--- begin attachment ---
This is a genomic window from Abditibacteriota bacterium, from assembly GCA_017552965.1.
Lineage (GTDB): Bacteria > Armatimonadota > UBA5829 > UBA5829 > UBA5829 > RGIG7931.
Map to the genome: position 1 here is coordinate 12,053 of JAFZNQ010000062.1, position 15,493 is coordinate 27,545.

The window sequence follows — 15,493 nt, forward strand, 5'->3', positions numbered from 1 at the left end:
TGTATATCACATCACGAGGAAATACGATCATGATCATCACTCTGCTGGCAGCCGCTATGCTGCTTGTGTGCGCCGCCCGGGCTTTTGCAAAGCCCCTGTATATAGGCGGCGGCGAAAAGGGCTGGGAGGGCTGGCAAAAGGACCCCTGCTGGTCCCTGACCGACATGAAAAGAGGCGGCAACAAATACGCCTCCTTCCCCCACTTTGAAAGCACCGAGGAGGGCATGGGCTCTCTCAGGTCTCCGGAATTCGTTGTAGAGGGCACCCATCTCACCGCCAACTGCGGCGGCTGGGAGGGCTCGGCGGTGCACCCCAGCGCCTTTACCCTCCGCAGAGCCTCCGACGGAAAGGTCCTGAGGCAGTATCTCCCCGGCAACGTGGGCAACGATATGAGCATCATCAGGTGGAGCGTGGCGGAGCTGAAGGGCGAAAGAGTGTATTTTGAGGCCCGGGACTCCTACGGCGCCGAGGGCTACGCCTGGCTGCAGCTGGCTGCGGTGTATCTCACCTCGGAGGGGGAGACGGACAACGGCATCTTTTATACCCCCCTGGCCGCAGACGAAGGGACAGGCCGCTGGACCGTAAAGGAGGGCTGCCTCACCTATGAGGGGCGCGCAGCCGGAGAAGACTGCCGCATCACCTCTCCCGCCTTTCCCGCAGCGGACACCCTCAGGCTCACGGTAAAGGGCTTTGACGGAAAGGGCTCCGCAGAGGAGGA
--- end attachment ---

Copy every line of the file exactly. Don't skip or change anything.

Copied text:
This is a genomic window from Abditibacteriota bacterium, from assembly GCA_017552965.1.
Lineage (GTDB): Bacteria > Armatimonadota > UBA5829 > UBA5829 > UBA5829 > RGIG7931.
Map to the genome: position 1 here is coordinate 12,053 of JAFZNQ010000062.1, position 15,493 is coordinate 27,545.

The window sequence follows — 15,493 nt, forward strand, 5'->3', positions numbered from 1 at the left end:
TGTATATCACATCACGAGGAAATACGATCATGATCATCACTCTGCTGGCAGCCGCTATGCTGCTTGTGTGCGCCGCCCGGGCTTTTGCAAAGCCCCTGTATATAGGCGGCGGCGAAAAGGGCTGGGAGGGCTGGCAAAAGGACCCCTGCTGGTCCCTGACCGACATGAAAAGAGGCGGCAACAAATACGCCTCCTTCCCCCACTTTGAAAGCACCGAGGAGGGCATGGGCTCTCTCAGGTCTCCGGAATTCGTTGTAGAGGGCACCCATCTCACCGCCAACTGCGGCGGCTGGGAGGGCTCGGCGGTGCACCCCAGCGCCTTTACCCTCCGCAGAGCCTCCGACGGAAAGGTCCTGAGGCAGTATCTCCCCGGCAACGTGGGCAACGATATGAGCATCATCAGGTGGAGCGTGGCGGAGCTGAAGGGCGAAAGAGTGTATTTTGAGGCCCGGGACTCCTACGGCGCCGAGGGCTACGCCTGGCTGCAGCTGGCTGCGGTGTATCTCACCTCGGAGGGGGAGACGGACAACGGCATCTTTTATACCCCCCTGGCCGCAGACGAAGGGACAGGCCGCTGGACCGTAAAGGAGGGCTGCCTCACCTATGAGGGGCGCGCAGCCGGAGAAGACTGCCGCATCACCTCTCCCGCCTTTCCCGCAGCGGACACCCTCAGGCTCACGGTAAAGGGCTTTGACGGAAAGGGCTCCGCAGAGGAGGA